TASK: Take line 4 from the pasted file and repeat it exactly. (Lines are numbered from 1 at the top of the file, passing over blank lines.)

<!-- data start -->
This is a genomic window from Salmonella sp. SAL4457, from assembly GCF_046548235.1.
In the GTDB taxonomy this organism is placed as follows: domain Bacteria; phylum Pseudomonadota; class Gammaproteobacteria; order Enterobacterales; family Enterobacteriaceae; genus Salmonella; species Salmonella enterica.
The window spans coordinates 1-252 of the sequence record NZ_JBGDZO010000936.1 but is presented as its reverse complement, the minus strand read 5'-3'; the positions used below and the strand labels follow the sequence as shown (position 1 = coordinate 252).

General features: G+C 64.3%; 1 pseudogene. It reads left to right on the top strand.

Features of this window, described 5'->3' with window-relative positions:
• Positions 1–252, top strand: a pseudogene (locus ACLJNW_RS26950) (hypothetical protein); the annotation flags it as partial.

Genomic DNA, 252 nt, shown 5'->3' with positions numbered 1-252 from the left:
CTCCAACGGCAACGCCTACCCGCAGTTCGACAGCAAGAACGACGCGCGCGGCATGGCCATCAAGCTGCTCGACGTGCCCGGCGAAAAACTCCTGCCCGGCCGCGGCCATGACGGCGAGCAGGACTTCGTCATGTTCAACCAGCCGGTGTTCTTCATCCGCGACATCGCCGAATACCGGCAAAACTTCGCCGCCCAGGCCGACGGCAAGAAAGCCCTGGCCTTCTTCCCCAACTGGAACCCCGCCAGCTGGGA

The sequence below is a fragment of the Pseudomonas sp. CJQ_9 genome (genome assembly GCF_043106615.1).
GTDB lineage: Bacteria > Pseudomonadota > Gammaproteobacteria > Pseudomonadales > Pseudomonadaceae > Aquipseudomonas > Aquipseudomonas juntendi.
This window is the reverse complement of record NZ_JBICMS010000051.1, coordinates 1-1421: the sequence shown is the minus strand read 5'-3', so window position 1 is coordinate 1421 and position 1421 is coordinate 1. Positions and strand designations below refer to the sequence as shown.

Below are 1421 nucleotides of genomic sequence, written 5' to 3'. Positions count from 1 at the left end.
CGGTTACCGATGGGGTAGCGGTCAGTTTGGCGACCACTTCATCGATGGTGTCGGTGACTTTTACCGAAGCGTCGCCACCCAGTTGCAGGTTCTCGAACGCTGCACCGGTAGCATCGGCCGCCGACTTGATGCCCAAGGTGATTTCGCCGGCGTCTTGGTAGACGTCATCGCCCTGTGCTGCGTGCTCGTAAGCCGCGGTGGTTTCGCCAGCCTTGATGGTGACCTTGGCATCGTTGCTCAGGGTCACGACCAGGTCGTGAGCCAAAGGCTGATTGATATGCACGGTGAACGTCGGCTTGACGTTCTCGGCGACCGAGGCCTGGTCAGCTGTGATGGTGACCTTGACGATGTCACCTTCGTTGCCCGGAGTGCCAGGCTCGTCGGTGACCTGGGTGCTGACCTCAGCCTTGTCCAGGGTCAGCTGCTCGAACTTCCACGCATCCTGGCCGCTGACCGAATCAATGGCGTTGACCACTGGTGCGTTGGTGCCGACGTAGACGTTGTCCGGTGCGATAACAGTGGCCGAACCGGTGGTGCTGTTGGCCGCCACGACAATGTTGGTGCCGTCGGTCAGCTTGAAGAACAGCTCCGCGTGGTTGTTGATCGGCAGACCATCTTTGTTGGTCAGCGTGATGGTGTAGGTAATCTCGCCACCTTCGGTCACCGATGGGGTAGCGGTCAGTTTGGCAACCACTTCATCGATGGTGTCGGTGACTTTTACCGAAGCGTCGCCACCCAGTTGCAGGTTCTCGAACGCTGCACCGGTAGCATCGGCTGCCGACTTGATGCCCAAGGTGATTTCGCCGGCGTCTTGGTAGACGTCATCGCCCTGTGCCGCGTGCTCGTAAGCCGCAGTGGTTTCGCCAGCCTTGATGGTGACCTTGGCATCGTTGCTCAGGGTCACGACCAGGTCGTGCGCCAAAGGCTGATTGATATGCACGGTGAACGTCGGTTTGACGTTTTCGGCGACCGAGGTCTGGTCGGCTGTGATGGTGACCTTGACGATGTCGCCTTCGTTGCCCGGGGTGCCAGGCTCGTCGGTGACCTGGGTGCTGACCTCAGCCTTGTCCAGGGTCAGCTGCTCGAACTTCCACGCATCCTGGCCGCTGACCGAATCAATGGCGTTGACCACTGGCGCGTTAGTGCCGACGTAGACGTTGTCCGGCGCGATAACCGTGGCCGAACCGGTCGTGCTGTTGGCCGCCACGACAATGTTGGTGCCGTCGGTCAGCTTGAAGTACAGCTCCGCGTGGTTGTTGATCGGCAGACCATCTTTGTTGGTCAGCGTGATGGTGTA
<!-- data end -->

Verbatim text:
General features: G+C 64.3%; 1 pseudogene. It reads left to right on the top strand.